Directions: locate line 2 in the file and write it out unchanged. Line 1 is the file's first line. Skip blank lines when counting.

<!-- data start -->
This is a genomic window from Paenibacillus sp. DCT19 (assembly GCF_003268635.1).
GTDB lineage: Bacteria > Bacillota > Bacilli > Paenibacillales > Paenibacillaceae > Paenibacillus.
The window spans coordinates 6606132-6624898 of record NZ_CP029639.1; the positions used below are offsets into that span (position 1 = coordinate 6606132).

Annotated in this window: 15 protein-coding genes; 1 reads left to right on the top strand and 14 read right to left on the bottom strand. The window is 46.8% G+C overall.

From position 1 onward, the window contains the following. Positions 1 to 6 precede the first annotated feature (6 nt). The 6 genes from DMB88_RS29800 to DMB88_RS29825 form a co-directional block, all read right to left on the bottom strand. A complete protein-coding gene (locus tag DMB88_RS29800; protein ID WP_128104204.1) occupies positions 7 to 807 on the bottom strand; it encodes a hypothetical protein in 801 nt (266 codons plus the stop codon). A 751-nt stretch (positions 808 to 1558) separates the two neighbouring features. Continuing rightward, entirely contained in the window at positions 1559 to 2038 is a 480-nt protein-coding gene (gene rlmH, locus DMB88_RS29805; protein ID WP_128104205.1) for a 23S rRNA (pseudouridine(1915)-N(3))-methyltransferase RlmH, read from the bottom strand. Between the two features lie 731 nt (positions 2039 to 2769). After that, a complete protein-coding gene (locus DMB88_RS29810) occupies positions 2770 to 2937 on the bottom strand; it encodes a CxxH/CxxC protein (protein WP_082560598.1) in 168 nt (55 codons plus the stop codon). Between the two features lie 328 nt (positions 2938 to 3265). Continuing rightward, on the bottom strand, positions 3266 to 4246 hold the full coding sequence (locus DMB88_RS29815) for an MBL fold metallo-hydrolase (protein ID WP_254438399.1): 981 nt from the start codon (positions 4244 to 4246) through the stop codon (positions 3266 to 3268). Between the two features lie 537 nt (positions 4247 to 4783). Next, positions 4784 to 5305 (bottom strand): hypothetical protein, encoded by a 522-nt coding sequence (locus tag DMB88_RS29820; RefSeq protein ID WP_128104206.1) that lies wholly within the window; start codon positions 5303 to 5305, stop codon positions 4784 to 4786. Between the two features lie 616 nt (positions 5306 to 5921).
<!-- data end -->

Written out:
GTDB lineage: Bacteria > Bacillota > Bacilli > Paenibacillales > Paenibacillaceae > Paenibacillus.